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The Effect of the Breast Cancer Provider Discussion Law on Breast Reconstruction Rates in New York State

Fu, Rose H MD, MS1; Baser, Onur MS, MA, PhD1; Li, Lu MS2; Kurlansky, Paul MD, FACS1; Means, Jessica MD1; Rohde, Christine H MD, MPH, FACS1

Plastic and Reconstructive Surgery: June 5, 2019 - Volume PRS Online First - Issue - p
doi: 10.1097/PRS.0000000000005904
Original Article: PDF Only

BACKGROUND: New York State (NYS) passed the Breast Cancer Provider Discussion Law in 2010 mandating discussion of insurance coverage for reconstruction and expedient plastic surgical referral, two significant factors found to affect reconstructive rates. This study examines the impact of this law.

METHODS: A retrospective cohort study of the NYS Planning and Research Cooperative System (SPARCS) database to examine breast reconstruction rates 3 years before and 3 years after law enactment was performed. Difference-interrupted time series models were used to compare trends in the reconstruction rates by socio-demographic factors and provider types.

RESULTS: The study included 32,452 patients. Volume of mastectomies decreased from 5577 in 2008 to 4566 in 2013; the rate of reconstruction increased from 56% in 2008 to 61% in 2013. This rise was seen across all median income brackets (MIB), races, and age groups. When comparing pre- and post-law enactment, the increase in risk-adjusted reconstruction rates was significantly higher for African Americans (AA) and elderly patients but the disparity in reconstruction rates did not change for other races, different income levels or insurance types. Reconstructive rates were also not significantly different between those treated at various hospital settings.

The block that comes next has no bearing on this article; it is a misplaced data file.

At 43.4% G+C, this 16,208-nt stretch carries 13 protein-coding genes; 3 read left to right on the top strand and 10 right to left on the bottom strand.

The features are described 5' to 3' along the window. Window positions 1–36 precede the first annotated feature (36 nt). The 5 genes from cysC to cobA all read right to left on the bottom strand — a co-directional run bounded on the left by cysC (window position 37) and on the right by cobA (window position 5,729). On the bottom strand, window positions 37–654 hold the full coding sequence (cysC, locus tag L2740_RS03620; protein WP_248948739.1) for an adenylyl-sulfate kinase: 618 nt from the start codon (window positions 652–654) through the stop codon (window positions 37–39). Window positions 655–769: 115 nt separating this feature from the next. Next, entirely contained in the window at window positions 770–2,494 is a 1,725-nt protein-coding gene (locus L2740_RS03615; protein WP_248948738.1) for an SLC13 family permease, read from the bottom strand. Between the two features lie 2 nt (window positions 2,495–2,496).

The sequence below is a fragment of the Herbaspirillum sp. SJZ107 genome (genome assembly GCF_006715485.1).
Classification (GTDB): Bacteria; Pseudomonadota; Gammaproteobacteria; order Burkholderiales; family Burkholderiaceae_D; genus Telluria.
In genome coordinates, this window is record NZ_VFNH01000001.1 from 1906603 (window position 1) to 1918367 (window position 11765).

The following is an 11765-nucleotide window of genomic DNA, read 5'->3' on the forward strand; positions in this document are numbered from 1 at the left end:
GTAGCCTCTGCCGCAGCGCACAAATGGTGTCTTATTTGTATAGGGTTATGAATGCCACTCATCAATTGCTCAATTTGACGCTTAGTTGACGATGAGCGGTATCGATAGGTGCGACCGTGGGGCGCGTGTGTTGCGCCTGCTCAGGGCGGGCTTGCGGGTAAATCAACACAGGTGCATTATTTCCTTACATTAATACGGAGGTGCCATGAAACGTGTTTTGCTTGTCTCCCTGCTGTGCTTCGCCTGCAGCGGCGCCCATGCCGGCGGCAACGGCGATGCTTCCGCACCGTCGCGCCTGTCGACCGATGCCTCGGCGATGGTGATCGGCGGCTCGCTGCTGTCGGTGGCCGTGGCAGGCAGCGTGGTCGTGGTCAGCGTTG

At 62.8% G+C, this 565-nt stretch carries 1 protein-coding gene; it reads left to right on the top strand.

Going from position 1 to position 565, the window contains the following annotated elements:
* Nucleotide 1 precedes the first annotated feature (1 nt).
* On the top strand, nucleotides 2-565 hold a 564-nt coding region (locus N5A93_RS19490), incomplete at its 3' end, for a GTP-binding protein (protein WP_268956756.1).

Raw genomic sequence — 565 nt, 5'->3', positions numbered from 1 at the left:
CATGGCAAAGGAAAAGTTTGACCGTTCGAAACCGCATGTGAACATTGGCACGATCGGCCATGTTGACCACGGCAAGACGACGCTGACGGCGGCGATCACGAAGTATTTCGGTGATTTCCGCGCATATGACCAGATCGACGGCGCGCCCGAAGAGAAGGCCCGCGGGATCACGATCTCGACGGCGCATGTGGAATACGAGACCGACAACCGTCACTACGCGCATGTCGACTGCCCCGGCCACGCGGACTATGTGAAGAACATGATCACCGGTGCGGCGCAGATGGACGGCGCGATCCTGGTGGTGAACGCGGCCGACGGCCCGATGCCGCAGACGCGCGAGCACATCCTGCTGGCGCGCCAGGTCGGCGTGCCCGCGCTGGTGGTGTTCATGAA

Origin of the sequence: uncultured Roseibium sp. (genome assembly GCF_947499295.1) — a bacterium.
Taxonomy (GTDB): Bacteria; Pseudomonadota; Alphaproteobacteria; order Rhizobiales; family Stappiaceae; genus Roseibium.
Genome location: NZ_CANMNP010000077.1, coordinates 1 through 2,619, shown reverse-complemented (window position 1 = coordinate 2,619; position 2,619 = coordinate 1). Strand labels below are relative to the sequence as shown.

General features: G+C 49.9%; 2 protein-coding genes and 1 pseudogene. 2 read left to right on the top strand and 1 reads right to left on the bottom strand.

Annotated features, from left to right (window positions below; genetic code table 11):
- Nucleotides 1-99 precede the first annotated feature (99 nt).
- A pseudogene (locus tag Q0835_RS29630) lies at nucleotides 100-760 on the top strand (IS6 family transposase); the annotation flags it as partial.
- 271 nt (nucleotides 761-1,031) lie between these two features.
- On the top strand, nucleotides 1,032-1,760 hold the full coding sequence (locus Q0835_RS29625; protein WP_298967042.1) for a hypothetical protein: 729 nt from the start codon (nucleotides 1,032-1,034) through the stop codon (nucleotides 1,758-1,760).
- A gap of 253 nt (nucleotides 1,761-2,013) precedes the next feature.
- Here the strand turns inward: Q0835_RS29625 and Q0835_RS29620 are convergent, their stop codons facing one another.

CONCLUSIONS: The aim of the Breast Cancer Provider Discussion Law is to improve reconstructive rates through provider-driven patient education. Our data shows significant change following law passage in AA and elderly populations, suggesting effectiveness of the law. The NYS Provider Discussion Law may provide a template for other states to model legislation geared towards patient-centered improvement of health outcomes.

1NewYork-Presbyterian Hospital/Columbia University Medical Center, New York, NY

2StatinMed Research, Plano, TX

Financial Disclosure: None of the authors has a financial interest in any of the products, devices, or drugs mentioned in this manuscript

FINANCIAL DISCLOSURES AND PRODUCTS: None of the authors has a financial interest in any of the products, devices, or drugs mentioned in this manuscript

Corresponding Author: Christine Hsu Rohde, MD, MPH, FACS, Division of Plastic Surgery, Suite 511, 161 Fort Washington Ave., New York, NY 10032, Tel: 1-212-342-3707 Fax: 1-212-305-9626, Email:

©2019American Society of Plastic Surgeons